There’s a brand new laser printer/fax/copier/scanner sitting just next to my work space. Carefully chosen from the specifications of different manufacturers’ machines, the Brother MFC-9440CN
was a standout in its performance, capabilities, price, and Mac compatibility.
Office Depot delivered the box free of charge (I don’t do 85 lb lifting) and all that remained after setting up the machine itself was to make the computers talk to it. Faxing and copying are independent of the computer, and there’s a nifty walk-up USB printing port (mounted upside down for some bizarre reason). We have a Wi-Fi network but it is never going to be activated for anything but Internet access; even with security I still don’t trust the ruggedness. I had already been directed to a clever 2:1 USB switch from Belkin
which would allow me to drive the main two Macs into the one printer but, unlike the USB 2.0 specification itself (5 m maximum), Brother recommend their machine only be used with 6 ft (1.8 m) of cord.
I went to one office supply company but they were out of 1.8 m USB A to USB B cables, except for some store brand gold-plated versions. I drove in the opposite direction to a small outlet of The Source By Circuit City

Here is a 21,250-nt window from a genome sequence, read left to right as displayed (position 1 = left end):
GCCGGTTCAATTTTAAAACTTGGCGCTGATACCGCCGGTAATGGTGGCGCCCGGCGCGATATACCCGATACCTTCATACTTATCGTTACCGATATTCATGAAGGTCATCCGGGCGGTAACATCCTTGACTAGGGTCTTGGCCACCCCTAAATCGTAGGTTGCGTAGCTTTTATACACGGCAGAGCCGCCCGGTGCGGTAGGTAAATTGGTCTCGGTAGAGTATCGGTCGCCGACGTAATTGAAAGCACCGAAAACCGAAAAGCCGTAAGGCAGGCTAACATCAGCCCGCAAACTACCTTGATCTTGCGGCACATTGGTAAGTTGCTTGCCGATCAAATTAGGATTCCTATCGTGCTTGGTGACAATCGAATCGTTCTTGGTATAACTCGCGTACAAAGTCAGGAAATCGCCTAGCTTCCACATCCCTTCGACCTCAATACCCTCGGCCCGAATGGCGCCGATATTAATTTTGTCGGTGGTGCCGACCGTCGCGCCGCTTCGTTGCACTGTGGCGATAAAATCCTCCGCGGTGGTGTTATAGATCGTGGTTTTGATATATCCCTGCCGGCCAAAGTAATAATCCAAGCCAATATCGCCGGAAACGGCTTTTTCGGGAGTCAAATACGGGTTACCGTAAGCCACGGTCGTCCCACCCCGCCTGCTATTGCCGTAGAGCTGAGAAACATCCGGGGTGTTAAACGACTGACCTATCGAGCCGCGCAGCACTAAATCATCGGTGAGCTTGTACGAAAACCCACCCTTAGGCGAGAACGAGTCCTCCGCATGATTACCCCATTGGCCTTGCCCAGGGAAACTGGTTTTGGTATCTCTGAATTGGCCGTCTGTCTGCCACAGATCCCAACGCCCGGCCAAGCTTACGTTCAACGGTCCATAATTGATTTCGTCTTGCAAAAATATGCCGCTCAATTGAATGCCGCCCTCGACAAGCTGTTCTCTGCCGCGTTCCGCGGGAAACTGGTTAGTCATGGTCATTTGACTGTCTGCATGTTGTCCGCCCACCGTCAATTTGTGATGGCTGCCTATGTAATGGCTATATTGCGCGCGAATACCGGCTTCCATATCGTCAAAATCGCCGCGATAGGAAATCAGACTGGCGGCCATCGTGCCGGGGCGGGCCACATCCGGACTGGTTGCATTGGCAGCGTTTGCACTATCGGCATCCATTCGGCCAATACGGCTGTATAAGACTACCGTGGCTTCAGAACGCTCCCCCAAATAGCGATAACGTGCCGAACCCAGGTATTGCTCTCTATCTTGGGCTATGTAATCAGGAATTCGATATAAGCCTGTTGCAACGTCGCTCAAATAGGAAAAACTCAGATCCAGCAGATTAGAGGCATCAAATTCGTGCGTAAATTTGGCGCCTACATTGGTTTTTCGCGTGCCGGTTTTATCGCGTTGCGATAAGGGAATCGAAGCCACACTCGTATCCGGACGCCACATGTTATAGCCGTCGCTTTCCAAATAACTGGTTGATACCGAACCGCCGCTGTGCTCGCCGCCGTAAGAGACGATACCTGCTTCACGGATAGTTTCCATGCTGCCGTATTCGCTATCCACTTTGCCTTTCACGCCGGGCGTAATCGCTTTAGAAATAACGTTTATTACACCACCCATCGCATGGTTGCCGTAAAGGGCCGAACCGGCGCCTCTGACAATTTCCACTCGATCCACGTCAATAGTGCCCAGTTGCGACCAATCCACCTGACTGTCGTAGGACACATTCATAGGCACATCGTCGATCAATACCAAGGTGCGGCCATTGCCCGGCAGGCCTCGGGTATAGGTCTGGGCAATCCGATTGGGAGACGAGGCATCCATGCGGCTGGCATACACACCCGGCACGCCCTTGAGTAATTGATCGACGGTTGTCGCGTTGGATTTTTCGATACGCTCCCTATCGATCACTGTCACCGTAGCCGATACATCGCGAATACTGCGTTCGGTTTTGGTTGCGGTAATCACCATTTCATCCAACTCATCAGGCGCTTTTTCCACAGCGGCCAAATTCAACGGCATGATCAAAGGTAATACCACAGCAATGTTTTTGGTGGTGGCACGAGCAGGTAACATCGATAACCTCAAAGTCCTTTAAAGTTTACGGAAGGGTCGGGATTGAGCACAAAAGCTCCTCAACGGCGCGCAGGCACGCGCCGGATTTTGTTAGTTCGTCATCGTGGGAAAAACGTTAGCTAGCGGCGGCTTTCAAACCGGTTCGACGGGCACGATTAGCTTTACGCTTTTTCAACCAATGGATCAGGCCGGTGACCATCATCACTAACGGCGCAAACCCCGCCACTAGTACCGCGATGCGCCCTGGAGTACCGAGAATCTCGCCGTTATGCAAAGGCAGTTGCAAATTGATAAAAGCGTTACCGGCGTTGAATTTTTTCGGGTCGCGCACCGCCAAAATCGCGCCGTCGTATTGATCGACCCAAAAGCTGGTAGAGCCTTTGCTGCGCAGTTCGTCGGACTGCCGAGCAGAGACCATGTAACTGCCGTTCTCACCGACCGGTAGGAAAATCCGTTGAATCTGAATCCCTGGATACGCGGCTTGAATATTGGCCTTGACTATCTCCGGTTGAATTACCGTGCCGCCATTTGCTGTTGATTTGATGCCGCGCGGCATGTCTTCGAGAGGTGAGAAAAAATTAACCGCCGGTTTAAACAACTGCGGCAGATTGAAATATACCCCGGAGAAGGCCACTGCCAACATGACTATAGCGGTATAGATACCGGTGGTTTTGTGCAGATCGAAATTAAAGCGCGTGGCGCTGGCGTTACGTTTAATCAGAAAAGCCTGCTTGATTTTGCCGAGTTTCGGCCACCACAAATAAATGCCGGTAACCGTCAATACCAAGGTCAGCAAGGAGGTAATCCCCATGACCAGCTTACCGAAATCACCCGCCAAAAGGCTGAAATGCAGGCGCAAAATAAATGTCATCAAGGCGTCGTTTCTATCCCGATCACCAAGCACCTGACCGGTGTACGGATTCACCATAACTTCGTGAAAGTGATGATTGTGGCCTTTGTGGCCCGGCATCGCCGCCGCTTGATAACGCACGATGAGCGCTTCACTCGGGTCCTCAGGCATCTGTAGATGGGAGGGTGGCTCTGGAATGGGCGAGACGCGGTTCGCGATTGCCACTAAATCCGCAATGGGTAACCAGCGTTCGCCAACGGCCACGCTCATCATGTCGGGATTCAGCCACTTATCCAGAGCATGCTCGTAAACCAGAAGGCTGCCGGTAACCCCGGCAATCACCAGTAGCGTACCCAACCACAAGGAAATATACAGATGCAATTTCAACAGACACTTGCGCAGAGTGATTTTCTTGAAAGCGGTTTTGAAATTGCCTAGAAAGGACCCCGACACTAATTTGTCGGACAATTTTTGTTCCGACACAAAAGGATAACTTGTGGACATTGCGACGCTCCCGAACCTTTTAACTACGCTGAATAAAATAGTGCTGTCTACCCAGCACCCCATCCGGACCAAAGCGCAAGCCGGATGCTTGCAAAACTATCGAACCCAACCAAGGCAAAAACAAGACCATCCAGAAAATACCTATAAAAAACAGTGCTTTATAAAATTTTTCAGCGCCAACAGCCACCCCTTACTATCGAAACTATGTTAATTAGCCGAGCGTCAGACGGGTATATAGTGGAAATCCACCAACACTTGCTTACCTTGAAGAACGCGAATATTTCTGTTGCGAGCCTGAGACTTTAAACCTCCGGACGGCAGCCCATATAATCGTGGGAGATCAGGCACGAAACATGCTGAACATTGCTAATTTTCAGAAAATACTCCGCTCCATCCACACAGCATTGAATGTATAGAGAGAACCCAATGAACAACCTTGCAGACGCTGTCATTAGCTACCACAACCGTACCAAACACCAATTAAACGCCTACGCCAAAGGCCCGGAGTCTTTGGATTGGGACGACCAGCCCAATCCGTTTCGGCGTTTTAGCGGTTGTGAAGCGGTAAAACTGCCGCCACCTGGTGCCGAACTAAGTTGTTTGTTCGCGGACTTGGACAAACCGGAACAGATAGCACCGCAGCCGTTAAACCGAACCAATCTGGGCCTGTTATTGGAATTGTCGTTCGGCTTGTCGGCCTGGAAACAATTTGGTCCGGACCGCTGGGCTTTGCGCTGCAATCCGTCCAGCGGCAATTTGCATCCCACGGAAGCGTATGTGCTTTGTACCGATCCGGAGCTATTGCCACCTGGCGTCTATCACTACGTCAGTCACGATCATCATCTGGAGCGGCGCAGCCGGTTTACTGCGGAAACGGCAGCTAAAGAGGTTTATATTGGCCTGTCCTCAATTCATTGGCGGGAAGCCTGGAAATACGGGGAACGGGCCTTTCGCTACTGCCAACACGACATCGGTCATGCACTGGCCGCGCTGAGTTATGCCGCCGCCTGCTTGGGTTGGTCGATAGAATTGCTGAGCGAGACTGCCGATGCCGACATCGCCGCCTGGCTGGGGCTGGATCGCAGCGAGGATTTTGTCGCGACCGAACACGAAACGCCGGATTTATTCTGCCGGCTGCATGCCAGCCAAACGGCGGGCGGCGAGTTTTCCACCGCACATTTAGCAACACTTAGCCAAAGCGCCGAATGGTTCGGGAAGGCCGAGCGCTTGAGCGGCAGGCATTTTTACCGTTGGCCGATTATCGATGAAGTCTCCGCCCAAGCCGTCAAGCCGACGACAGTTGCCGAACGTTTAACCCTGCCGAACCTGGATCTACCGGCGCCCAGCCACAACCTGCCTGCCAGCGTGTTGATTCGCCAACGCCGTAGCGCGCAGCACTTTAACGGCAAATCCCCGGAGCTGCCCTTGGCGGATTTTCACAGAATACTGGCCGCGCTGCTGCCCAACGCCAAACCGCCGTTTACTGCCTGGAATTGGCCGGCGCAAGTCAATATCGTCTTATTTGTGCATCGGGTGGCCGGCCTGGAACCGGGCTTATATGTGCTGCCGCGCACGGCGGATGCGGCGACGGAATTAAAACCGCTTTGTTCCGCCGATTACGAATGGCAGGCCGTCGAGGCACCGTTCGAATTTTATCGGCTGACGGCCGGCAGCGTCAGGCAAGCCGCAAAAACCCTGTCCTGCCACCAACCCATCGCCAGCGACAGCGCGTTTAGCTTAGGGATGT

and chose a cord. Only one, because the shortest cord they had was only 3 ft and that would have made the run from each computer to printer 9 ft, with an unknown switch degradation included. They did have some 2 ft cords but they were cute little roll up things, like a tape measure, and I wouldn’t trust the long term life of a cable treated that way.
At check-out the franchise owner very seriously declared that the cable would not work properly with a multi-purpose printer, etc. “We’ve had people come in and try them and they are able to load the drivers, but then they don’t print properly.”
I actually used the word crap
in response and, of course, the printer and the bog standard cable work just fine together.
The search was on for a short USB A to USB B cable. It took a while of looking and none of the big guys carry them, but I finally found one at a distributor quite close to me, with one of their offices
just across on the mainland. A mail order of a 1 ft cable at CAD 1.99 and another 6 ft cable at CAD 2.99, both made by StarTech
, means that even with postage I will be paying less than the price of a single 6 ft cable from one of the box stores.
Dr Monster (Noel Lee), though, has a lot to answer for twisting the consumer brain to somehow believe that gold plated connectors and some fancy cable data make any difference versus listening to audio through bell wire. Now the use of gold is spreading across the whole world of connectors. How do I explain skin effect to my thirteen-year-old once she finds that Monster
is now offering a gold-plated connector on a cable for iPods?